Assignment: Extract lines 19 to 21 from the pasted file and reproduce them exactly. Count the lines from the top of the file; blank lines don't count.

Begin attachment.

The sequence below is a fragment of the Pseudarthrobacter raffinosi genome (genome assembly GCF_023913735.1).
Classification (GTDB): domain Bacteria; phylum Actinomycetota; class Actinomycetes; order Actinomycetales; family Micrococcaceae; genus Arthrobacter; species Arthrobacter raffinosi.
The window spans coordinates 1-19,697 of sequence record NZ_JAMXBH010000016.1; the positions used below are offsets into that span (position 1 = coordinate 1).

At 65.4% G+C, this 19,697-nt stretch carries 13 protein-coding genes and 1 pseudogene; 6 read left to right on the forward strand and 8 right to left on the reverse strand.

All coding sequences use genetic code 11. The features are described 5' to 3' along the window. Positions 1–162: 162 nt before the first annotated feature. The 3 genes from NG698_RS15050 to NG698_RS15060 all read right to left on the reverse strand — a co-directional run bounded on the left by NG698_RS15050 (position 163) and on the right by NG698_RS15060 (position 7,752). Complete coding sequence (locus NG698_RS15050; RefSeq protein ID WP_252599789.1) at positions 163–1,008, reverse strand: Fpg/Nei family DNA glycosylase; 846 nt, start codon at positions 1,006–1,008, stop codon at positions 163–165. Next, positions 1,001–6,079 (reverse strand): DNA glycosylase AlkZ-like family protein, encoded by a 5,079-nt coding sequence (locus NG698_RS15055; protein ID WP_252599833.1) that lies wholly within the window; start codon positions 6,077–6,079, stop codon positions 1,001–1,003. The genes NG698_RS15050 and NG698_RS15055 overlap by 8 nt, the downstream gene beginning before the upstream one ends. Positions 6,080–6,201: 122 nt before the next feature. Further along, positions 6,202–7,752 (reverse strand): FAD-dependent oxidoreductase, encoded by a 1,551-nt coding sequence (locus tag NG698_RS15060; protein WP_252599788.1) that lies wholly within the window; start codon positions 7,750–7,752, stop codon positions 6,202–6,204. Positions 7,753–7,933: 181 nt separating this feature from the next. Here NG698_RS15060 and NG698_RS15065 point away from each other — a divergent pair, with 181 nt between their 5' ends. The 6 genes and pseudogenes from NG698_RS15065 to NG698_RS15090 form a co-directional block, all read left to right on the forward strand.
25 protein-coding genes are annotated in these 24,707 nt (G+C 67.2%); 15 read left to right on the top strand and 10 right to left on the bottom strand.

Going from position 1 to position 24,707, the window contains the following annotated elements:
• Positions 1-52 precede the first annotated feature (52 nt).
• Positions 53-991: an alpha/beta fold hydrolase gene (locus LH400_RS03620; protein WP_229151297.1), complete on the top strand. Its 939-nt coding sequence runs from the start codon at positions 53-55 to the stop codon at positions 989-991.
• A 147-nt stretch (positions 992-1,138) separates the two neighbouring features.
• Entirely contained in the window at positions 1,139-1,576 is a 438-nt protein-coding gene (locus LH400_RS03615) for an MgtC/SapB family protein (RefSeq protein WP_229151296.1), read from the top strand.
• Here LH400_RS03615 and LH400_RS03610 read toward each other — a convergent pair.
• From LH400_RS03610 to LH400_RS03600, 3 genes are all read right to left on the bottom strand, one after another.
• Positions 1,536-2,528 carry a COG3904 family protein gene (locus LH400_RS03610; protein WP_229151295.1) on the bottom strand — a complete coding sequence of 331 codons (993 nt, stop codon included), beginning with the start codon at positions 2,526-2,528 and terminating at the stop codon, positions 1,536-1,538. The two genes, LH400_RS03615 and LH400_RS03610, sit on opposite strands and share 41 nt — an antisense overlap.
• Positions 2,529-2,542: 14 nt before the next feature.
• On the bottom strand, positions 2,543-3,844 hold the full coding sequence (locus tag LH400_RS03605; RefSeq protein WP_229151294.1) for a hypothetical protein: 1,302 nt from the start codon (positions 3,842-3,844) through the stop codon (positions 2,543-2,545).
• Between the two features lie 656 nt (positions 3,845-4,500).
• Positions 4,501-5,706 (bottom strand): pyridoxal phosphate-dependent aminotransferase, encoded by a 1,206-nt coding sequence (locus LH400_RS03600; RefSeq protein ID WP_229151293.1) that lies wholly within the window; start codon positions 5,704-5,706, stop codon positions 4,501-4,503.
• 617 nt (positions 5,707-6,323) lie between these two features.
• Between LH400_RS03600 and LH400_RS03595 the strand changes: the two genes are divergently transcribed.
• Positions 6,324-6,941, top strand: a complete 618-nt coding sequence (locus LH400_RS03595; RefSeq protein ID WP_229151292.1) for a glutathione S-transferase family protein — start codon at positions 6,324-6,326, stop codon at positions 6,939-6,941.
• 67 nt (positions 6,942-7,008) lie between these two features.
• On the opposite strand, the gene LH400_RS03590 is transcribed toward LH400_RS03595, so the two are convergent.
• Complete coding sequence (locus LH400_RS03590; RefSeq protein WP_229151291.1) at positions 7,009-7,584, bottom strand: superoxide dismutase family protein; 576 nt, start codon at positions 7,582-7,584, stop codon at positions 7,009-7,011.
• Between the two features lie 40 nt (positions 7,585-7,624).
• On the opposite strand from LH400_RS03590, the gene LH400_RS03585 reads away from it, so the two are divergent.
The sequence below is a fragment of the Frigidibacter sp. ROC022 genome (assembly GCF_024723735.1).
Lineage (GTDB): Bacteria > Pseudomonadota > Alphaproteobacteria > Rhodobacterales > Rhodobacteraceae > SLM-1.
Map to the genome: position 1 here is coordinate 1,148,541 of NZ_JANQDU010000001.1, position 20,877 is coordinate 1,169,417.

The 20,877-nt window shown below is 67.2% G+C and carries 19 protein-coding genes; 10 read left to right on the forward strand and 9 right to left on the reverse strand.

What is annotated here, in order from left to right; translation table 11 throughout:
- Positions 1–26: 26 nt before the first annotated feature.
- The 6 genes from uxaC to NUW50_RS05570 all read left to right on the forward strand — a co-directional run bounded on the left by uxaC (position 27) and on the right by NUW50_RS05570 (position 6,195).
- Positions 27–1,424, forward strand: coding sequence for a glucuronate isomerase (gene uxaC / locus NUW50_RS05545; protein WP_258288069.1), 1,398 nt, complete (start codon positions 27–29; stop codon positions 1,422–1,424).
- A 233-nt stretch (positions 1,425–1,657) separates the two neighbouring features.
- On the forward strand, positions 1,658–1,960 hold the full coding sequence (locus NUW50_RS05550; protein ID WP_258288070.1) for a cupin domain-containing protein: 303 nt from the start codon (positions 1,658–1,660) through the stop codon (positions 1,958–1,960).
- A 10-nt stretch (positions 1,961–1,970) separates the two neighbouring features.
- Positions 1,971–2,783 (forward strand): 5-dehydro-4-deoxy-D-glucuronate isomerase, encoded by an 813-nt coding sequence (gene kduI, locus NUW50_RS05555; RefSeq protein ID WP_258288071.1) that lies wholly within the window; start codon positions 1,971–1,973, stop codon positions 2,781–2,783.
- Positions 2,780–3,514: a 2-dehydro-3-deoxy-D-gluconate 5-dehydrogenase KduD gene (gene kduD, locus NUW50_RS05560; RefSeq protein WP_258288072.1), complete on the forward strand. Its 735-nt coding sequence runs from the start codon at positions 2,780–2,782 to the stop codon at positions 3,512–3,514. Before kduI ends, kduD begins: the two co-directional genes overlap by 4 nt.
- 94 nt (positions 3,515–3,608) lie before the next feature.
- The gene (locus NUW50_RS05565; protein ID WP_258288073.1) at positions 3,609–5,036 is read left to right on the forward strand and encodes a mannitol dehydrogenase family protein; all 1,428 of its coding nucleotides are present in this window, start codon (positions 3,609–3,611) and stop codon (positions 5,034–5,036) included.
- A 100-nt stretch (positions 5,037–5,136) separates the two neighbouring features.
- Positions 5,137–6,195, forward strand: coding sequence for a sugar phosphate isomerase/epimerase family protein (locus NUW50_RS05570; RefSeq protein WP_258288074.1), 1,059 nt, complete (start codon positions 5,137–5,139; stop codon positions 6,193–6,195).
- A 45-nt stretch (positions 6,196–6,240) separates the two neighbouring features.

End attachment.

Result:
• 617 nt (positions 5,707-6,323) lie between these two features.
• Between LH400_RS03600 and LH400_RS03595 the strand changes: the two genes are divergently transcribed.
• Positions 6,324-6,941, top strand: a complete 618-nt coding sequence (locus LH400_RS03595; RefSeq protein ID WP_229151292.1) for a glutathione S-transferase family protein — start codon at positions 6,324-6,326, stop codon at positions 6,939-6,941.